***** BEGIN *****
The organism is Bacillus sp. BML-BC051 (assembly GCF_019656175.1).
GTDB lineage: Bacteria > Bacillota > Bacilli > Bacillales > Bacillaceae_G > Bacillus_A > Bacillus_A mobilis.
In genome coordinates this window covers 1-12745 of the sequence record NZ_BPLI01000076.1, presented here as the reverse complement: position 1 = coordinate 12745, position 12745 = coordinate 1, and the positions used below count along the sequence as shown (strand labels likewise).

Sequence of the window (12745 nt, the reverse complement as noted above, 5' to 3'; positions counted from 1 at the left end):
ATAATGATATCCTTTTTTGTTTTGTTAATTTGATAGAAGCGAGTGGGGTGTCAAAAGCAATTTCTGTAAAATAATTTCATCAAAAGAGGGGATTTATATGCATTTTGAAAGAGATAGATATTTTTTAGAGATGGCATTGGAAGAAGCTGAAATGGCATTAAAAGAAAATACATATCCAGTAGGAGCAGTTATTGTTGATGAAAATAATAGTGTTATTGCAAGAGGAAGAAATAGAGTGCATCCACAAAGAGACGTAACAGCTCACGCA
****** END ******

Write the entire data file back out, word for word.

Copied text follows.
The organism is Bacillus sp. BML-BC051 (assembly GCF_019656175.1).
GTDB lineage: Bacteria > Bacillota > Bacilli > Bacillales > Bacillaceae_G > Bacillus_A > Bacillus_A mobilis.
In genome coordinates this window covers 1-12745 of the sequence record NZ_BPLI01000076.1, presented here as the reverse complement: position 1 = coordinate 12745, position 12745 = coordinate 1, and the positions used below count along the sequence as shown (strand labels likewise).

Sequence of the window (12745 nt, the reverse complement as noted above, 5' to 3'; positions counted from 1 at the left end):
ATAATGATATCCTTTTTTGTTTTGTTAATTTGATAGAAGCGAGTGGGGTGTCAAAAGCAATTTCTGTAAAATAATTTCATCAAAAGAGGGGATTTATATGCATTTTGAAAGAGATAGATATTTTTTAGAGATGGCATTGGAAGAAGCTGAAATGGCATTAAAAGAAAATACATATCCAGTAGGAGCAGTTATTGTTGATGAAAATAATAGTGTTATTGCAAGAGGAAGAAATAGAGTGCATCCACAAAGAGACGTAACAGCTCACGCA